The revival of Chrysler Group’s vintage SCAT PACK mark has also stirred up a decades-old trademark dispute. I have admired the third-generation Dodge Challenger and was especially pleased to see the revival of the SCAT PACK model in the 2015 Dodge muscle-car lineup. As great as the re-release of the SCAT PACK concept is for fans, it brings Chrysler a serious trademark challenge from Scat Enterprises. Scat Enterprises, an automotive parts supplier, has used the SCAT mark on after-market automotive parts since 1962 and owns U.S. trademark registrations for the mark.
Chrysler started using the SCAT PACK mark on its cars in 1968 and, as alleged by Scat Enterprises in a complaint filed against Chrysler in the U.S. District Court, Chrysler discontinued use of the mark in 1971 after receiving a cease and desist letter from Scat Enterprises. In its answer, Chrysler denies having received any such letter and asserts that Scat Enterprises waived its rights because it knew about Chrysler’s use of SCAT PACK for over 45 years, yet “failed to object to that use, thereby acquiescing in what Chrysler, enthusiasts, consumers, fans, Chrysler’s licensees, and others were doing.” No final ruling has been made in the case, but the district court has ruled against Scat Enterprises’ emergency request for a temporary restraining order preventing Chrysler’s further use of the mark.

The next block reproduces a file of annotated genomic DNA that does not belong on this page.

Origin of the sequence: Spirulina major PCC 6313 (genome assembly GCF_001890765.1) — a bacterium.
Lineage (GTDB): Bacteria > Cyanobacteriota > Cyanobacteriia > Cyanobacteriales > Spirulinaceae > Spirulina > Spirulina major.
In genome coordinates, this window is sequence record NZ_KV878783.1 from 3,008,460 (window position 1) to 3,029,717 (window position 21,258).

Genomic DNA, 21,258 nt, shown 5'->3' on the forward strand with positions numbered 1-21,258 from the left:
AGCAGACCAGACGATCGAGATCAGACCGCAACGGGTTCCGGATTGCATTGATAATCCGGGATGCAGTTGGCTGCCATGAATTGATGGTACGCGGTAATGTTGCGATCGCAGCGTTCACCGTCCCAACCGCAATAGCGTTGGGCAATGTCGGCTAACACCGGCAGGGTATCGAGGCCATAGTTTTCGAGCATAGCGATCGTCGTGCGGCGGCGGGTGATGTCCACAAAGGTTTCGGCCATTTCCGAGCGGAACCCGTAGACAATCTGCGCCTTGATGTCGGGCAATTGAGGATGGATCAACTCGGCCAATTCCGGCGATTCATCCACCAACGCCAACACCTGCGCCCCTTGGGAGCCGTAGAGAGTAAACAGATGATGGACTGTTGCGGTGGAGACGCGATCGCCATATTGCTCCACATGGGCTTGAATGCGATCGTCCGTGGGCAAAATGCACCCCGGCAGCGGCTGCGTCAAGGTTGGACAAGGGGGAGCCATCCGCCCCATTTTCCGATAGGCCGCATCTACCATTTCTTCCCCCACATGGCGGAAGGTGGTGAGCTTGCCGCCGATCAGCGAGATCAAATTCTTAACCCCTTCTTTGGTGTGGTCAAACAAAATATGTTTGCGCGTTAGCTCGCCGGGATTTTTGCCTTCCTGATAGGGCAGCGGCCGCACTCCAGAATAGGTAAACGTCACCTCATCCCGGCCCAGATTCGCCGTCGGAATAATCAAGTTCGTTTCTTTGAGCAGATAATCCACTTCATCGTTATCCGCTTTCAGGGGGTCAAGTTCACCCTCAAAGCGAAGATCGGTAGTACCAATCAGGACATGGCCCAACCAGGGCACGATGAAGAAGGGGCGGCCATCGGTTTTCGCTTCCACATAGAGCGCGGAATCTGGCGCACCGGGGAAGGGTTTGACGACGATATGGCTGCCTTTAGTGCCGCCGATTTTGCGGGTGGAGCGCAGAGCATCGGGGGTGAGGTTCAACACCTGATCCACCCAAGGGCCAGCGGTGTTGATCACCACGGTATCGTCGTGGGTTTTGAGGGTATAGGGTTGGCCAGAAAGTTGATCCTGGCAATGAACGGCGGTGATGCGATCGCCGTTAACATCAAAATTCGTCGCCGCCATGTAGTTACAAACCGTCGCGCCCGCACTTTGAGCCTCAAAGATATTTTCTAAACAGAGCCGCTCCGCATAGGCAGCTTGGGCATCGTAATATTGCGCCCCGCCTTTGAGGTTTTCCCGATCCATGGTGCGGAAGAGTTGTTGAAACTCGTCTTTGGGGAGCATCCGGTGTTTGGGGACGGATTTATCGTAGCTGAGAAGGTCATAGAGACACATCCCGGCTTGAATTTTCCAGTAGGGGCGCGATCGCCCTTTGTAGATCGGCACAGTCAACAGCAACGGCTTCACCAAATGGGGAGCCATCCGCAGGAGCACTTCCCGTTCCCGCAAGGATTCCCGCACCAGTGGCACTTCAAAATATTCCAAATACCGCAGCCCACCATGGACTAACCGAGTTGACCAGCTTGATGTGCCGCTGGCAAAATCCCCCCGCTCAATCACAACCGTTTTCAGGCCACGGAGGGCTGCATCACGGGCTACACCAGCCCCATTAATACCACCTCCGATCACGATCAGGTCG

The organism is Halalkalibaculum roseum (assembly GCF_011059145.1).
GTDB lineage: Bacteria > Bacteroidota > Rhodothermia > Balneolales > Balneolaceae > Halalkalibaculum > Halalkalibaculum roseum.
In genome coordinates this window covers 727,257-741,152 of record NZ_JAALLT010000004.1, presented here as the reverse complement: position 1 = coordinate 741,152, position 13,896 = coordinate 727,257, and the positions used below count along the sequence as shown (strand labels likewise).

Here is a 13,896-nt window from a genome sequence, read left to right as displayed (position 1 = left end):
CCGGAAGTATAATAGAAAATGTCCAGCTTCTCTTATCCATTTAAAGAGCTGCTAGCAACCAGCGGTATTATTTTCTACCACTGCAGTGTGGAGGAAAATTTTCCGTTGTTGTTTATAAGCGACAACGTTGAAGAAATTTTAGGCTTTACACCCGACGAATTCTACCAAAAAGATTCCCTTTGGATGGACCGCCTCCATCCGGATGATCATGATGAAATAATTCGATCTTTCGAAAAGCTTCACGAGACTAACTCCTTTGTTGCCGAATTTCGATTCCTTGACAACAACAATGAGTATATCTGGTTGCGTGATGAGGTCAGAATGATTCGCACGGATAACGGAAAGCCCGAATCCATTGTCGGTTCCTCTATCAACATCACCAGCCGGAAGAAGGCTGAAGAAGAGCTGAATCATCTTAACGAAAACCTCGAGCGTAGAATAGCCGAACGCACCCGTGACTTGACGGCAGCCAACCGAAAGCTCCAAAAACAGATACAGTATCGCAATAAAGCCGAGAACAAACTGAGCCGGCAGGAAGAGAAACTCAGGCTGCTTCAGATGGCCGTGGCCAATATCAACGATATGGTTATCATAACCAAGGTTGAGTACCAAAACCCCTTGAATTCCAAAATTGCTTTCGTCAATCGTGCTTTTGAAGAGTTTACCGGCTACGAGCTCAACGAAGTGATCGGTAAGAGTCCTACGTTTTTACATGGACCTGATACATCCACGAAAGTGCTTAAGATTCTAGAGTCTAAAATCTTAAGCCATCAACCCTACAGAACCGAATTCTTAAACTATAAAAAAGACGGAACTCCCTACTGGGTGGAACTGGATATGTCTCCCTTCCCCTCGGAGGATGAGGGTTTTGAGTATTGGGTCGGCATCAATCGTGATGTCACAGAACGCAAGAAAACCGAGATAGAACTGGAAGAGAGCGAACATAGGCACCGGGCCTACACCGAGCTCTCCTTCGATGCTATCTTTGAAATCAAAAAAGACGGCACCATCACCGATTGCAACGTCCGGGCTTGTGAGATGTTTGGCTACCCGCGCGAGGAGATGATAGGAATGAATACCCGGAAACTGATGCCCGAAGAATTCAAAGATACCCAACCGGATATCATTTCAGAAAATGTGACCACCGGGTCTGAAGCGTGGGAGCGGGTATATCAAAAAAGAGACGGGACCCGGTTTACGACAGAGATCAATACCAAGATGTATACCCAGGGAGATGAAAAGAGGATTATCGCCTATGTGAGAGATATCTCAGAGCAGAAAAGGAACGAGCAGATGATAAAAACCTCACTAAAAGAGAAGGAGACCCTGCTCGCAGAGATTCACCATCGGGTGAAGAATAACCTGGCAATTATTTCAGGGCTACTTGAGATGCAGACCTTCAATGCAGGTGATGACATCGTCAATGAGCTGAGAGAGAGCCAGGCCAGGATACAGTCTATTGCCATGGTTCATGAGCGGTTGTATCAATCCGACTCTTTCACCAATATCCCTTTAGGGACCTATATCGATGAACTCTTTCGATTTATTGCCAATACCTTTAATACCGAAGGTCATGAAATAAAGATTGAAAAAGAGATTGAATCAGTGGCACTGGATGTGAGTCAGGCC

Among other things, the court found that Scat Enterprises had not demonstrated that it was likely to succeed at trial. While the SCAT mark is moderately strong and the goods are somewhat related, other factors weighed against a finding of likelihood of confusion. In particular, there was no evidence of actual confusion and “people who would go to the trouble of buying either a performance upgrade kit on a new vehicle or high performance auto parts would likely be quite discerning and sophisticated in their knowledge of such goods, and their source.”
Keenly focused on maintaining the vintage appeal of their current Dodge offerings, Chrysler has continued using the mark despite its lingering cloud of uncertainty. Time will tell whether the marketing value of the vintage mark will outweigh the risk of infringing Scat Enterprises’ marks.
Just in case there is any confusion regarding this article’s use of the word “scat,” although Ford and Chevy camps happily advance the proposition that “scat” is derived from the Greek word “scata,” meaning excrement, all Mopar fans know that “scat” is commonly used in southern vernacular in place of “leave in a hurry.”